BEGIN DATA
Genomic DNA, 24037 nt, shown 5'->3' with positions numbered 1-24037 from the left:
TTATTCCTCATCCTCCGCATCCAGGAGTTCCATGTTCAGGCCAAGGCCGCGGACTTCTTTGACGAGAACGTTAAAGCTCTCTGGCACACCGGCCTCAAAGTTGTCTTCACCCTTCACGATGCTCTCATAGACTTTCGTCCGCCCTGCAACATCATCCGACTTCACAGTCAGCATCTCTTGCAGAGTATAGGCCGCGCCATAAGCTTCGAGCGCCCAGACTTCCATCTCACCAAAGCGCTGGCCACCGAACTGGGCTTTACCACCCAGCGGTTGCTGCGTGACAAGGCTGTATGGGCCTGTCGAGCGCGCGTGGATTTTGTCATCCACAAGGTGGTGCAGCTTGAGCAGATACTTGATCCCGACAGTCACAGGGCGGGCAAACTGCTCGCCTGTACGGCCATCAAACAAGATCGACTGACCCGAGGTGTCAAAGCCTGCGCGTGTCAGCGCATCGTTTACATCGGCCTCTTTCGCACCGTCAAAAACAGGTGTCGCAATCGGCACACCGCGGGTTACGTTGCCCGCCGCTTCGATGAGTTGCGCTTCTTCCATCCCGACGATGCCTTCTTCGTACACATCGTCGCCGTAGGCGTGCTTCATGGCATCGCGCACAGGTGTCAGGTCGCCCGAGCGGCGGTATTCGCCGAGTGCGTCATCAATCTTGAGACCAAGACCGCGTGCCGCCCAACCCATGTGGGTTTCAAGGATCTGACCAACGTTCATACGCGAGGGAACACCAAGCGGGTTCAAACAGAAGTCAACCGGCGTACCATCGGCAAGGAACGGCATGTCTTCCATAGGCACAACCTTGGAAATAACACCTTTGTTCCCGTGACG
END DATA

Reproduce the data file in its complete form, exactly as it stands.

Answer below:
Genomic DNA, 24037 nt, shown 5'->3' with positions numbered 1-24037 from the left:
TTATTCCTCATCCTCCGCATCCAGGAGTTCCATGTTCAGGCCAAGGCCGCGGACTTCTTTGACGAGAACGTTAAAGCTCTCTGGCACACCGGCCTCAAAGTTGTCTTCACCCTTCACGATGCTCTCATAGACTTTCGTCCGCCCTGCAACATCATCCGACTTCACAGTCAGCATCTCTTGCAGAGTATAGGCCGCGCCATAAGCTTCGAGCGCCCAGACTTCCATCTCACCAAAGCGCTGGCCACCGAACTGGGCTTTACCACCCAGCGGTTGCTGCGTGACAAGGCTGTATGGGCCTGTCGAGCGCGCGTGGATTTTGTCATCCACAAGGTGGTGCAGCTTGAGCAGATACTTGATCCCGACAGTCACAGGGCGGGCAAACTGCTCGCCTGTACGGCCATCAAACAAGATCGACTGACCCGAGGTGTCAAAGCCTGCGCGTGTCAGCGCATCGTTTACATCGGCCTCTTTCGCACCGTCAAAAACAGGTGTCGCAATCGGCACACCGCGGGTTACGTTGCCCGCCGCTTCGATGAGTTGCGCTTCTTCCATCCCGACGATGCCTTCTTCGTACACATCGTCGCCGTAGGCGTGCTTCATGGCATCGCGCACAGGTGTCAGGTCGCCCGAGCGGCGGTATTCGCCGAGTGCGTCATCAATCTTGAGACCAAGACCGCGTGCCGCCCAACCCATGTGGGTTTCAAGGATCTGACCAACGTTCATACGCGAGGGAACACCAAGCGGGTTCAAACAGAAGTCAACCGGCGTACCATCGGCAAGGAACGGCATGTCTTCCATAGGCACAACCTTGGAAATAACACCTTTGTTCCCGTGACG